The research into the “unseen” of energy (last 200 years) Quantum (last 100 years) Dark Matter and Dark Energy (last two decades) is only beginning.

This “Unseen” world may indeed be populated with all of the angels and demons and worlds we cannot see. What used to be proposed as anti-matter (mirror universes) may now be composed of these “dark” substances and energy.

Yeah, mystic, of course, but most nascent cosmologies are mystical until they gain scientific theorems and proofs.

And how often has the Bible been the basis for scientific discovery (a rational consistent discoverable cosmos), even if the discovery refutes a ancient cosmology? (The heliocentric earth, flat earth v sphere, et al)

Ray :sunglasses:

I have been thinking about this topic a lot since it was posted. I think it may be one of my major stumbling blocks. Is the spiritual less real? For me it is.

When speaking about these things in the layperson circles I live in, science and evolution are like magic.

Every experience I have can be reduced to a survival benefit and explained by evolution. Everything else we don’t have a complete answer for is just a gap in one science discipline or another. Give it enough time and science will figure it out …eventually.

I don’t know how to argue against this (even internally) and I don’t know what I need to know more of for me to arrive at a personal comfort level with it… Do I need to understand theology better? Physics, evolution, philosophy? All of them? Is it even possible? It leaves me with an option that isn’t very comforting for me. If it is turtles all the way down, I don’t think we will find the last turtle in my life time. I will either have to accept the last turtle is floating in mid air or the last turtle is so different from all turtles above it that I am compelled to bow before it.

It feels like I have gone in a full circle. When I was young, I would ask my mother where god was. She would answer…everywhere. When I would ask how she knew she would say…you just need to have faith. Wasn’t satisfying for me then and it isn’t now. And I hate that feeling.
Personally, I can see the path to Jesus and it looks like the correct one to follow. The hard part is deciding if it is a path I absolutely need to go on. Agnostic? Unbeliever or lukewarm Christian? I don’t entirely know and that isn’t a good place to start.
That probably looks like a hot mess to most people and it probably is. I fear what is going to happen to me when they find the chemical pathway for life. For some reason I need something concrete that shows me the spiritual is real.

Apologies for poor grammar and spelling. Just thinking out loud.

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“I don’t know” is a great place to start. Messy stuff generates far more interesting conversation than neat and tidy ducks in a row.

Really? Love, beauty, grace?

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I don’t know… first google search on love I found

" Of course silly. Science is the end-all and be-all of the Universe. It can and will explain everything eventually. As for your question, it is said we are attracted with someone who has an opposite set of immune-system markers."

I don’t know how to argue against that. I don’t even know what I need to know in order to argue with that.

Actually I do…that doesn’t explain why I love my dog. I hope so anyway.


This is a description of scientism, aka philosophical naturalism. Science can only explain natural phenomena. It can’t address questions of faith. (But it can address certain interpretations of religious texts!)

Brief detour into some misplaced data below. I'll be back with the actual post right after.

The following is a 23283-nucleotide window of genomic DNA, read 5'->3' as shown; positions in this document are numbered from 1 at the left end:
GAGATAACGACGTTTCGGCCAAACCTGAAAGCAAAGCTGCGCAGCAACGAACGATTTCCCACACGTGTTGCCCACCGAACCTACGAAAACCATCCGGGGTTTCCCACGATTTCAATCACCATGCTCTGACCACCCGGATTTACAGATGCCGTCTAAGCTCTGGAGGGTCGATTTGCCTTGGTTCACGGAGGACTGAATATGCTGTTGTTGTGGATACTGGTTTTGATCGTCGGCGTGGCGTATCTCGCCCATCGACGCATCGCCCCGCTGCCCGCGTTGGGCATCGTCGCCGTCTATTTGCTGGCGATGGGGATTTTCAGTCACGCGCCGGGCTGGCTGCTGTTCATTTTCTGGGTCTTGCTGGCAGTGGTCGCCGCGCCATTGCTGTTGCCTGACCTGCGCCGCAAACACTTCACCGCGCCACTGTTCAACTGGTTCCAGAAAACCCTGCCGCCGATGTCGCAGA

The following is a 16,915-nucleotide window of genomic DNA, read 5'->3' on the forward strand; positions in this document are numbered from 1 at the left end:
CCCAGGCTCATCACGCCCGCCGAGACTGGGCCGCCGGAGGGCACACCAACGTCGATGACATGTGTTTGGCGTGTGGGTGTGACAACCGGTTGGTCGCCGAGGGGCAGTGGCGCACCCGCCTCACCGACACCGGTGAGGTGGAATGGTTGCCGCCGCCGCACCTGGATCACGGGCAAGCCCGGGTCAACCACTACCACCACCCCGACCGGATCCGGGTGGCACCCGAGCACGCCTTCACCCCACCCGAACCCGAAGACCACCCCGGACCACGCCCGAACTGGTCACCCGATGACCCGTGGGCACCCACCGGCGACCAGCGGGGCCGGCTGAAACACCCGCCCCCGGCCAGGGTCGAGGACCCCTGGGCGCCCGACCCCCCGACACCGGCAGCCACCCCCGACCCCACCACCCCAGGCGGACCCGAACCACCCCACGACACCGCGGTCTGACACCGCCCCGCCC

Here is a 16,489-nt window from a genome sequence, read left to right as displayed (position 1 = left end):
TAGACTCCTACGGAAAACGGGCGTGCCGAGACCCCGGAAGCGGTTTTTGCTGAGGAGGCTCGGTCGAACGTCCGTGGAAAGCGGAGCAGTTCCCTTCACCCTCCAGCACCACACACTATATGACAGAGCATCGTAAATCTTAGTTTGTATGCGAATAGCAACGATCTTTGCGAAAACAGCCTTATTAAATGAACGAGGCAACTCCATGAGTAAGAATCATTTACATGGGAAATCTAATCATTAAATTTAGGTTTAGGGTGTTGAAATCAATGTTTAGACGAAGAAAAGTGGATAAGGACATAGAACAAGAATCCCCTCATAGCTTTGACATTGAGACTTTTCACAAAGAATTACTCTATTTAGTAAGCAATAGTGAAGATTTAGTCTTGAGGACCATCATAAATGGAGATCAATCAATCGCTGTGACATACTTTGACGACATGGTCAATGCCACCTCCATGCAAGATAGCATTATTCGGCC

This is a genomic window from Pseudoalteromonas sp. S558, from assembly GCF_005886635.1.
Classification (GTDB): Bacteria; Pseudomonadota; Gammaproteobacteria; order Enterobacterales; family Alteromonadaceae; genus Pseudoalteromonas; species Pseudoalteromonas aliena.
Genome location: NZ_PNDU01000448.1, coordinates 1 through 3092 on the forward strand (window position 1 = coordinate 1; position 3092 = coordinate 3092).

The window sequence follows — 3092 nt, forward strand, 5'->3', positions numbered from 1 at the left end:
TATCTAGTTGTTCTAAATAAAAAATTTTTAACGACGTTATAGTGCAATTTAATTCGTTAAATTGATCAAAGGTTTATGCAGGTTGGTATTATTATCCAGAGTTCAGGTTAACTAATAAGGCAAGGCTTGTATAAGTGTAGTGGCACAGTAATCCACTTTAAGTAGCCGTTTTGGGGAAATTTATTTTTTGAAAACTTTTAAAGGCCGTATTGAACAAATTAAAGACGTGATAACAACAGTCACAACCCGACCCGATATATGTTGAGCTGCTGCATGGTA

(btw, do you actually know any scientists who actually claim science will know absolutely everything at some point?)

And that describes attraction not love. Perhaps my problem is dealing with doubt?

Complete strangers on the internet will be the first people on earth that I share this with.

I was on a camping trip last month. Every night after I left the fire I would go back to my camper and read
for a few hours. I chose to take Christian apologetic books. Pretty wide variety of authors.

On one night,I had just finished reading a section of a book (The God Question) by JP. Moreland. In it he described the euphoria he has experienced when feeling the presence of God.

I turned off the lights and lay in complete darkness. And I started to pray. I don’t remember the words but I was sincere about it. I just asked that at some point in my life I would love it if God let me have the same feeling JP described.
I hadn’t even finished my internal thought when I felt a tingle at the very top of my scalp. From there it started to go down my body in waves… like energy pulsing through me head to toe.
My first thought was I am having a medical emergency! But then it happened again and it felt too good to be anything very bad. It happened over and over again for at least 30 seconds. I lay there for another few moments taking in what had just happened. I turned over and a tear ran down my cheek. Not a sad tear but a very happy tear! That feeling was amazing and it was real! I thanked God for giving me that. I walked on air for the rest of the trip trying to figure out what to do next. I needed to reorder my life.

Now that I am back home and back into my daily grind… I’ve slowly explained all of it away. Maybe I just had myself worked up because of my reading and it was just a strange physical thing I experienced.

Now I feel guilty. Here I am mentally doubting something that was VERY VERY real at the time. Why do I need proof of the spiritual when it basically slapped me across the face? Handling doubt and fear is my problem. Reorder my life how? I fear the answer to that… I think.


Everyone deals with doubts. Even Mother Theresa had doubts. Our last rector used to explain that doubt is part of faith.

(Note: fundamentalists and cult members don’t have doubts. That kind of thing is frowned upon by leadership.)


To be fair, I don’t know very many scientists that I could ask. I would imagine Krauss does… and Stenger probably did. What does the search for a theory of everything entail if not the ability to know everything?

That would be pretty arrogant! Scientific knowledge is only provisional, and is always open to correction. btw, the theory of everything does NOT involves the ability to know everything.

Everything you say here seems correct to me after thinking about it. And maybe a better thing for me to say is it’s not a good place to end.

And it just occurred to me that I don’t know how to quote on here.

“Let your conversation be always full of grace, seasoned with salt, so that you may know how to answer everyone.” -Colossians 4:6